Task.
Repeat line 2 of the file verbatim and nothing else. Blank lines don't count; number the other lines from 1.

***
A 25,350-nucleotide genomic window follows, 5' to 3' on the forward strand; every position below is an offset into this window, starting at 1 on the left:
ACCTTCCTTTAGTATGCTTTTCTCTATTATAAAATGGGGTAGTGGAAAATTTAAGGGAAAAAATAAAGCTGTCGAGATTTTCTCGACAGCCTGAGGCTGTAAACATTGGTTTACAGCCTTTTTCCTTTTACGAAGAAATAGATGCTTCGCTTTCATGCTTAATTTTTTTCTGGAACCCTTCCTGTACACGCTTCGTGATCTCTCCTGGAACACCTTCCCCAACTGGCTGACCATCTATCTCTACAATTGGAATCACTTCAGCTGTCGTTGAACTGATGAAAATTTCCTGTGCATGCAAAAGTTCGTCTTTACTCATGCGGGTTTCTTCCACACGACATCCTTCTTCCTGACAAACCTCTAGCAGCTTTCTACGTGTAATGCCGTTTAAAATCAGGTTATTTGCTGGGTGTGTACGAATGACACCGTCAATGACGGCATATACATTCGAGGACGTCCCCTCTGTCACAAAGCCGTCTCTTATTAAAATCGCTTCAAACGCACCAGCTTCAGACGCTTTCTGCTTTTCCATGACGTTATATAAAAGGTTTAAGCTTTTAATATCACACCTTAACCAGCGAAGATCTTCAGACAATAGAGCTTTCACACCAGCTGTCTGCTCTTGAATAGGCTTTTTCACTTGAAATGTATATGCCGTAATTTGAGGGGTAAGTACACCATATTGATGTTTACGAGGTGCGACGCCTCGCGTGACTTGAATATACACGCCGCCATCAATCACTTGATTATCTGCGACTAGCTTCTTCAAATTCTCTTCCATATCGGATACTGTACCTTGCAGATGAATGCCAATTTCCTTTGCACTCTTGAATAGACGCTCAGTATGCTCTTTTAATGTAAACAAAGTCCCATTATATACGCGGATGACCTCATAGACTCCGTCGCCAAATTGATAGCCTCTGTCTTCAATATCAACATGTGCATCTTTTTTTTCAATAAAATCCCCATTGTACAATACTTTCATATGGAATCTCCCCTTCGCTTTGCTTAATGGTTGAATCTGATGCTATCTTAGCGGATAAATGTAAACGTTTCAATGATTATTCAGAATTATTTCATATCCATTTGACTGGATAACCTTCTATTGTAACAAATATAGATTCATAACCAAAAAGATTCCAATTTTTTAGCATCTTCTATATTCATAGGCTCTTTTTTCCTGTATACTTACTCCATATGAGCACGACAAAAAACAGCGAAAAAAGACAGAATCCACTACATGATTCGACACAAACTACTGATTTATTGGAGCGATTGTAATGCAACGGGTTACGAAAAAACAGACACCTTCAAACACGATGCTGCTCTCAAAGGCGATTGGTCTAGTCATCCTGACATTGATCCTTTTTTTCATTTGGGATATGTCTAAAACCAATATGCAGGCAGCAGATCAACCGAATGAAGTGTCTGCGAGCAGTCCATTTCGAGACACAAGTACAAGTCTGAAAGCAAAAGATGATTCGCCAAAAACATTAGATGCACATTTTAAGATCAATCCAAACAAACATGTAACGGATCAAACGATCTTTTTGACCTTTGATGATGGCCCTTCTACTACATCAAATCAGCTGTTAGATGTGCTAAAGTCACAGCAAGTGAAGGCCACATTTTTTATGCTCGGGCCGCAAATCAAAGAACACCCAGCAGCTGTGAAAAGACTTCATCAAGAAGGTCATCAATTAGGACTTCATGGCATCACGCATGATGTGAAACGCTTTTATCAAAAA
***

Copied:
ACCTTCCTTTAGTATGCTTTTCTCTATTATAAAATGGGGTAGTGGAAAATTTAAGGGAAAAAATAAAGCTGTCGAGATTTTCTCGACAGCCTGAGGCTGTAAACATTGGTTTACAGCCTTTTTCCTTTTACGAAGAAATAGATGCTTCGCTTTCATGCTTAATTTTTTTCTGGAACCCTTCCTGTACACGCTTCGTGATCTCTCCTGGAACACCTTCCCCAACTGGCTGACCATCTATCTCTACAATTGGAATCACTTCAGCTGTCGTTGAACTGATGAAAATTTCCTGTGCATGCAAAAGTTCGTCTTTACTCATGCGGGTTTCTTCCACACGACATCCTTCTTCCTGACAAACCTCTAGCAGCTTTCTACGTGTAATGCCGTTTAAAATCAGGTTATTTGCTGGGTGTGTACGAATGACACCGTCAATGACGGCATATACATTCGAGGACGTCCCCTCTGTCACAAAGCCGTCTCTTATTAAAATCGCTTCAAACGCACCAGCTTCAGACGCTTTCTGCTTTTCCATGACGTTATATAAAAGGTTTAAGCTTTTAATATCACACCTTAACCAGCGAAGATCTTCAGACAATAGAGCTTTCACACCAGCTGTCTGCTCTTGAATAGGCTTTTTCACTTGAAATGTATATGCCGTAATTTGAGGGGTAAGTACACCATATTGATGTTTACGAGGTGCGACGCCTCGCGTGACTTGAATATACACGCCGCCATCAATCACTTGATTATCTGCGACTAGCTTCTTCAAATTCTCTTCCATATCGGATACTGTACCTTGCAGATGAATGCCAATTTCCTTTGCACTCTTGAATAGACGCTCAGTATGCTCTTTTAATGTAAACAAAGTCCCATTATATACGCGGATGACCTCATAGACTCCGTCGCCAAATTGATAGCCTCTGTCTTCAATATCAACATGTGCATCTTTTTTTTCAATAAAATCCCCATTGTACAATACTTTCATATGGAATCTCCCCTTCGCTTTGCTTAATGGTTGAATCTGATGCTATCTTAGCGGATAAATGTAAACGTTTCAATGATTATTCAGAATTATTTCATATCCATTTGACTGGATAACCTTCTATTGTAACAAATATAGATTCATAACCAAAAAGATTCCAATTTTTTAGCATCTTCTATATTCATAGGCTCTTTTTTCCTGTATACTTACTCCATATGAGCACGACAAAAAACAGCGAAAAAAGACAGAATCCACTACATGATTCGACACAAACTACTGATTTATTGGAGCGATTGTAATGCAACGGGTTACGAAAAAACAGACACCTTCAAACACGATGCTGCTCTCAAAGGCGATTGGTCTAGTCATCCTGACATTGATCCTTTTTTTCATTTGGGATATGTCTAAAACCAATATGCAGGCAGCAGATCAACCGAATGAAGTGTCTGCGAGCAGTCCATTTCGAGACACAAGTACAAGTCTGAAAGCAAAAGATGATTCGCCAAAAACATTAGATGCACATTTTAAGATCAATCCAAACAAACATGTAACGGATCAAACGATCTTTTTGACCTTTGATGATGGCCCTTCTACTACATCAAATCAGCTGTTAGATGTGCTAAAGTCACAGCAAGTGAAGGCCACATTTTTTATGCTCGGGCCGCAAATCAAAGAACACCCAGCAGCTGTGAAAAGACTTCATCAAGAAGGTCATCAATTAGGACTTCATGGCATCACGCATGATGTGAAACGCTTTTATCAAAAA